Scottish Conservative housing spokesman Graham Simpson said regulation was needed but there were too few details on how it would work.

“We don’t even know if councils will be able to refuse licences or on what grounds.”

And he claimed: “There is a danger that we could have a triple tax whammy on tourism if the SNP introduces an Airbnb tax on top of a tourist tax and a fee for licences.”

Lothian Labour MSP Sarah Boyack said platforms like Airbnb allowed people to make use of their properties and gave visitors additional options, but the lack of regulation had led to anti-social behaviour and the loss of much-needed homes.

“There is a big issue in Edinburgh which has spiralled out of control, so we urgently need local councils to have the power to regulate locally.”

She welcomed the licensing powers but raised concerns about the control areas. “It sounds very much like Rent Pressure Zones, which have failed.”

She said councils needed the power to control the scale and density of short-term lets and to cap the number in their area.

Housing charity Shelter said Airbnb-style short-term lets helped make Scotland an attractive place to visit, but their unregulated growth meant people being locked out of homes that could be let privately to help tackle Scotland’s housing emergency.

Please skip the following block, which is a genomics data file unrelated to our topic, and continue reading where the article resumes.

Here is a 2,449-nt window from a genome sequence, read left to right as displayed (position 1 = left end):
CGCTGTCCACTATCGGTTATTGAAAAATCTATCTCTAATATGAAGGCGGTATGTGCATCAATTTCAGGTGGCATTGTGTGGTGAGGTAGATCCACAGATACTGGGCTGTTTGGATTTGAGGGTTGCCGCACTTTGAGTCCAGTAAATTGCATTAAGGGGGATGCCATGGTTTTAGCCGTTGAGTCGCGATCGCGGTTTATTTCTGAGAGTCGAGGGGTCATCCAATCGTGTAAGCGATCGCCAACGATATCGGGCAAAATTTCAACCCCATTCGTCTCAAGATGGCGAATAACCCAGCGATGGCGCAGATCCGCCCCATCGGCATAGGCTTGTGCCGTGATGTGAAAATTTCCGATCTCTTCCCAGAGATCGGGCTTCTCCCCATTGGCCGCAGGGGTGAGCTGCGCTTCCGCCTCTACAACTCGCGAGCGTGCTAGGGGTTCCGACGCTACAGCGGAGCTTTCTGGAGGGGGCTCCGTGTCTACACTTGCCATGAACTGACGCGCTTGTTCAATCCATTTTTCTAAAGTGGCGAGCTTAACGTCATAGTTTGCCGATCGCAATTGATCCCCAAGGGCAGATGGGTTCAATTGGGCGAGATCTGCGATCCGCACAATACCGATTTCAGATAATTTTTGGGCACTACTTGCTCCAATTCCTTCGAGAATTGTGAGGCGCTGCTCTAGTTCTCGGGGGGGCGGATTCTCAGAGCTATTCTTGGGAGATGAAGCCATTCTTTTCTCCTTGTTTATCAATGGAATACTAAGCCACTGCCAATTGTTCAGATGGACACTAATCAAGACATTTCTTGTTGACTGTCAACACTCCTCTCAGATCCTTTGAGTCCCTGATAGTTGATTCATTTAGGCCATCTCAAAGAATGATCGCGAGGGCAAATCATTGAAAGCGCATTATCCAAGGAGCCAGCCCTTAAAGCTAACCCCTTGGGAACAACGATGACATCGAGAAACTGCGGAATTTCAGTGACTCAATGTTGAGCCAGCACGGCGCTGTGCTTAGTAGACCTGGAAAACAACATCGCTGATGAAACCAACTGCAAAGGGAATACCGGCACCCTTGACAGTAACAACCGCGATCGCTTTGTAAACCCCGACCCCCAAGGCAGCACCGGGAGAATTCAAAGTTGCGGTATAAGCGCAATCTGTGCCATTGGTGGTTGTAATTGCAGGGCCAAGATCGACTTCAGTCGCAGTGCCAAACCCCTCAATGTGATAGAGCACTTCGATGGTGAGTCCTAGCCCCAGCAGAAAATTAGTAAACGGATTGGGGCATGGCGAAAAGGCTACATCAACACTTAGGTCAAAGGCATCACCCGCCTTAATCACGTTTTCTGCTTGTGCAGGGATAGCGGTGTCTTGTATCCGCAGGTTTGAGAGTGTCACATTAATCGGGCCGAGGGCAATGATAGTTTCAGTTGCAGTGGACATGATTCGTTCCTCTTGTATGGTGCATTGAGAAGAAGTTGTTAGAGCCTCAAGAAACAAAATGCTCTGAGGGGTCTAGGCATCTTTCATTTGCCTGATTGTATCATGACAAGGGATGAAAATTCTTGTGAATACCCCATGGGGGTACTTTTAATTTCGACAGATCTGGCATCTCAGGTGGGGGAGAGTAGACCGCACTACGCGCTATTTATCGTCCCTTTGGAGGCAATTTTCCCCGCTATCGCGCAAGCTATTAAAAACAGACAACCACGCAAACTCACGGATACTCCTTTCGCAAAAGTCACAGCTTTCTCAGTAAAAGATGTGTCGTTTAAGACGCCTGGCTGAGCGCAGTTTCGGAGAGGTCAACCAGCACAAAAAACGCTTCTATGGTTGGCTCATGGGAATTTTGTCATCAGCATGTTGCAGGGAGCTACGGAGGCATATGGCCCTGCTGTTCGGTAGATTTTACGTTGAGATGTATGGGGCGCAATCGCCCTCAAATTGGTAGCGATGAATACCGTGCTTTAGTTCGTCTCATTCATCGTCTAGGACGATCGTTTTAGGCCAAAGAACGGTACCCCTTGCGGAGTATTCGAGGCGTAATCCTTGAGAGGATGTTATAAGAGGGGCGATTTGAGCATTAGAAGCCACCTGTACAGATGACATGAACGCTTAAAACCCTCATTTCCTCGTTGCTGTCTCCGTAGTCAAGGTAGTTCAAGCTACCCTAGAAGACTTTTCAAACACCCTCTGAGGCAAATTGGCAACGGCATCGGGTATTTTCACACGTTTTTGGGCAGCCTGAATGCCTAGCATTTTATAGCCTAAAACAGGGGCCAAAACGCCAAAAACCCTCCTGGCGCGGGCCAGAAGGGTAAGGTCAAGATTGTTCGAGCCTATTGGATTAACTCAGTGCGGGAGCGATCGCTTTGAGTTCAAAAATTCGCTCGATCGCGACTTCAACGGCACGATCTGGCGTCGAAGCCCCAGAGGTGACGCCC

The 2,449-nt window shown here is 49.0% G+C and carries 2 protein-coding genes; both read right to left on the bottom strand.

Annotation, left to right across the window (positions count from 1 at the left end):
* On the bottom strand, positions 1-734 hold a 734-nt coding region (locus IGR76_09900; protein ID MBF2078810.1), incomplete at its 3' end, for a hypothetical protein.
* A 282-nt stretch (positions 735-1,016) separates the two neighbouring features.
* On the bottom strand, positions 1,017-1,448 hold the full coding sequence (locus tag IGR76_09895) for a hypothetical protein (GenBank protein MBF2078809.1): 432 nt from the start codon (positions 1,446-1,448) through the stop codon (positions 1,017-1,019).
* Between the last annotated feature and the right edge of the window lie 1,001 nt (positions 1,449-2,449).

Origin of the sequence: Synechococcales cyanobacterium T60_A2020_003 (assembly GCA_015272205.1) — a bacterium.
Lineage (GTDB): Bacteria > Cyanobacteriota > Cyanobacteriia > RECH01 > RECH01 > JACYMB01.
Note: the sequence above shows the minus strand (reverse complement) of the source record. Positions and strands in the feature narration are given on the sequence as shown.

Welcome first step

Shelter Scotland director Graeme Brown said the measures were a welcome first step. “The test will be if communities in places like Edinburgh see real change and real opportunities to find the homes they need.”

Airbnb said it wanted to clarify how the cost of licensing would impact on families who let out spare bedrooms or their main property and are less able to absorb additional costs.

But an Airbnb spokesman said: “We have long supported calls for fair regulations. Now we want to work with the Scottish Government and local authorities on clear and simple guidance for hosts.

"Together we can help locals share their homes and follow the rules, and avoid a system that excludes working families through fees, barriers and bureaucracy. Our platform is an economic lifeline for countless local families and travel on Airbnb boosts the Scottish economy by almost £2 million a day.”